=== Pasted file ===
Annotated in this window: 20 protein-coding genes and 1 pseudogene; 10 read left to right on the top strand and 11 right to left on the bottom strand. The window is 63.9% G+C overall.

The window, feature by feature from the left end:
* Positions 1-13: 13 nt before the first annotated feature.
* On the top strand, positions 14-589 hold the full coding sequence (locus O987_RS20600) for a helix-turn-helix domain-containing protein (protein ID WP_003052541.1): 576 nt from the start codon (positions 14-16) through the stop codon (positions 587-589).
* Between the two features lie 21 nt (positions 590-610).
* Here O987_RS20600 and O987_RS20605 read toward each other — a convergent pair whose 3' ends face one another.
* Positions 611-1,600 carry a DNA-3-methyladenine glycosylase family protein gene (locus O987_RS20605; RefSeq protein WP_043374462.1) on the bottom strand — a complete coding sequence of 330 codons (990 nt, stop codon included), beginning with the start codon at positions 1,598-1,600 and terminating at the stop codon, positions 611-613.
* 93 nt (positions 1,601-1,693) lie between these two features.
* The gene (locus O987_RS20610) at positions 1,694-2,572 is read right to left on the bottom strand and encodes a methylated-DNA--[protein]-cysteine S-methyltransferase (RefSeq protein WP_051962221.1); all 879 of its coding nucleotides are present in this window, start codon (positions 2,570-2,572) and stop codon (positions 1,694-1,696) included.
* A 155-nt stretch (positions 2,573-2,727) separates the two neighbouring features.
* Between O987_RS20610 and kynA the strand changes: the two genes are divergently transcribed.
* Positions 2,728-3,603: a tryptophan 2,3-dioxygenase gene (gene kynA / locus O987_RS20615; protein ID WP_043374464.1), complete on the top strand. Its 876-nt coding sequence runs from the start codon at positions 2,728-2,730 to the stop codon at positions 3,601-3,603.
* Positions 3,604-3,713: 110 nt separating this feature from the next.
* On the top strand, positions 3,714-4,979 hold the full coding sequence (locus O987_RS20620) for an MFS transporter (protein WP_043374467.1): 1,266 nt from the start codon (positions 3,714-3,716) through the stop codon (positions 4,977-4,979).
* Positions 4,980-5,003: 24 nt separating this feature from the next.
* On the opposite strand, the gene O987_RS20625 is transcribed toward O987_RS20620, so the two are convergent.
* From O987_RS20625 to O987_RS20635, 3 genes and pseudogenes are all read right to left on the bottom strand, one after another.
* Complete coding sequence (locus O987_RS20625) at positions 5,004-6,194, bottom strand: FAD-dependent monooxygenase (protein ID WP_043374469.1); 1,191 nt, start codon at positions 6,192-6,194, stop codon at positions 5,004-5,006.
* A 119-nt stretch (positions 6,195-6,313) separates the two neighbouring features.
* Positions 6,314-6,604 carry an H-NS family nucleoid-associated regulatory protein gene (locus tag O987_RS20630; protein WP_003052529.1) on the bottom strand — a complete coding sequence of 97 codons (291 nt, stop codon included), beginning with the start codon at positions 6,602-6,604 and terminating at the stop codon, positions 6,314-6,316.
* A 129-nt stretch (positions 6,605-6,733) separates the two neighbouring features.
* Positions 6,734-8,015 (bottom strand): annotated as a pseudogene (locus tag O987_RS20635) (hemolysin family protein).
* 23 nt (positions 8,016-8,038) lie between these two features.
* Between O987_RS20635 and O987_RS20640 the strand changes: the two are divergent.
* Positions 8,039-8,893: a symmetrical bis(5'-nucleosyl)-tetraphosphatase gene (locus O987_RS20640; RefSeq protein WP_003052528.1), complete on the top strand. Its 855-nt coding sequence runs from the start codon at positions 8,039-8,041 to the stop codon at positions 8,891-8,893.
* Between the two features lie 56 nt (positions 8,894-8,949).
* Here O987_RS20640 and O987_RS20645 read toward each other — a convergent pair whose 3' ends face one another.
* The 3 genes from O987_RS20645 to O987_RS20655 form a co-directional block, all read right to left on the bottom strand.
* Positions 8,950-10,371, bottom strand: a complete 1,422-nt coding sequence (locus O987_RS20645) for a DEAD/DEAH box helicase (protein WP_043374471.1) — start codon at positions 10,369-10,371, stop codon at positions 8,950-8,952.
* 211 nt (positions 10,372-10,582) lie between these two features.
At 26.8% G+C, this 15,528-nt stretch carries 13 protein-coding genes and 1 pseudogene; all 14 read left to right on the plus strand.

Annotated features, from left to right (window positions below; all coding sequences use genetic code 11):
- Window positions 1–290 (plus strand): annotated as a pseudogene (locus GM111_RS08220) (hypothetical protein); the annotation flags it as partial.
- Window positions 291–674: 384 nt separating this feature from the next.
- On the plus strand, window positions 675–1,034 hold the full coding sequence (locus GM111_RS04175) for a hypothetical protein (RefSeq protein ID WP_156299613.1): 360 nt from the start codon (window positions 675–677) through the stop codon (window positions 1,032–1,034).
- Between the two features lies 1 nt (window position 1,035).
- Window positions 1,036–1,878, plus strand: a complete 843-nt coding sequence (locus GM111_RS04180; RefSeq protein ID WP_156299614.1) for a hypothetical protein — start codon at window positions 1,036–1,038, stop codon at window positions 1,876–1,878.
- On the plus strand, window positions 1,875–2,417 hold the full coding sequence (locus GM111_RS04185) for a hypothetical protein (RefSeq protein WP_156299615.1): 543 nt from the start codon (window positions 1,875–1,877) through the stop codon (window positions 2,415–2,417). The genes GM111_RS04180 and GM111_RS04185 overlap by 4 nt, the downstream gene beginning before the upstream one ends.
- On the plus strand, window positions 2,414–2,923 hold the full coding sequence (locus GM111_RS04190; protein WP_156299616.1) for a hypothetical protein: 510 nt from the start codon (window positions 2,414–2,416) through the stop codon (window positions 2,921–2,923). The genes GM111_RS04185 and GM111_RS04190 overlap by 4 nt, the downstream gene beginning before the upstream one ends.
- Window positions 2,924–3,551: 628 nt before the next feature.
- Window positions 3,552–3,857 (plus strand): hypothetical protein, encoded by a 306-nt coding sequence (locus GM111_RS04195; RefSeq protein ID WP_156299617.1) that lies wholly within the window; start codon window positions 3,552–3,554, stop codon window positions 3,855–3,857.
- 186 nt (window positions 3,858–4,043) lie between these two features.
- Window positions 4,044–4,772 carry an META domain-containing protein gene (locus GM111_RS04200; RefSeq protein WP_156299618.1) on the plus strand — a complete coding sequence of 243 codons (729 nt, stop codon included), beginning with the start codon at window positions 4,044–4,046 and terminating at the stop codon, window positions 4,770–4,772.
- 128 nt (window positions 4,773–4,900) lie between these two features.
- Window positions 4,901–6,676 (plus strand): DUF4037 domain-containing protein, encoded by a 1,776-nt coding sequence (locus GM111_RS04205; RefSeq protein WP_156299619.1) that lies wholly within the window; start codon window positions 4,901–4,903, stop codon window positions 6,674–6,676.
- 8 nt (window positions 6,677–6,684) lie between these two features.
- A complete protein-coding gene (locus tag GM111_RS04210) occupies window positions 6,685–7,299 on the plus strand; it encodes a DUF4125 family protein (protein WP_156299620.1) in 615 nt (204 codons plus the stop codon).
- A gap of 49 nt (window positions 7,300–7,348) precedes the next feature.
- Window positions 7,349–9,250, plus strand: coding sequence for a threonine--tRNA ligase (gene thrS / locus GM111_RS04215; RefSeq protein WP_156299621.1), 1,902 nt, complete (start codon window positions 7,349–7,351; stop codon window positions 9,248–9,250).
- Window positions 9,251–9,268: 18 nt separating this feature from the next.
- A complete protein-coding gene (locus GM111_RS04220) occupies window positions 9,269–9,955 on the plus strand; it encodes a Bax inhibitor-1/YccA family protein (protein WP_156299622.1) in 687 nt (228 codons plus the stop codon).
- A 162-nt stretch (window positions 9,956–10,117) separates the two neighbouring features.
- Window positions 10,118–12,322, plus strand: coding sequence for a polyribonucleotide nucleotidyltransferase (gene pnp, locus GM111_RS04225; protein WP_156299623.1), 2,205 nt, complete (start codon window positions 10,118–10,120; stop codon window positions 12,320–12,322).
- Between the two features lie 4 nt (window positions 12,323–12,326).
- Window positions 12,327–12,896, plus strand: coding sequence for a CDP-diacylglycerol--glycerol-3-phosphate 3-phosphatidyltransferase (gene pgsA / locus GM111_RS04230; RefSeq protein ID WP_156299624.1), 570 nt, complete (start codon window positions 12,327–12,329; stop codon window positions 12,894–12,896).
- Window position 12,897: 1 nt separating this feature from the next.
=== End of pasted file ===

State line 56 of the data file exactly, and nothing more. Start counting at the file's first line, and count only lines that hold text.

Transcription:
- Window position 12,897: 1 nt separating this feature from the next.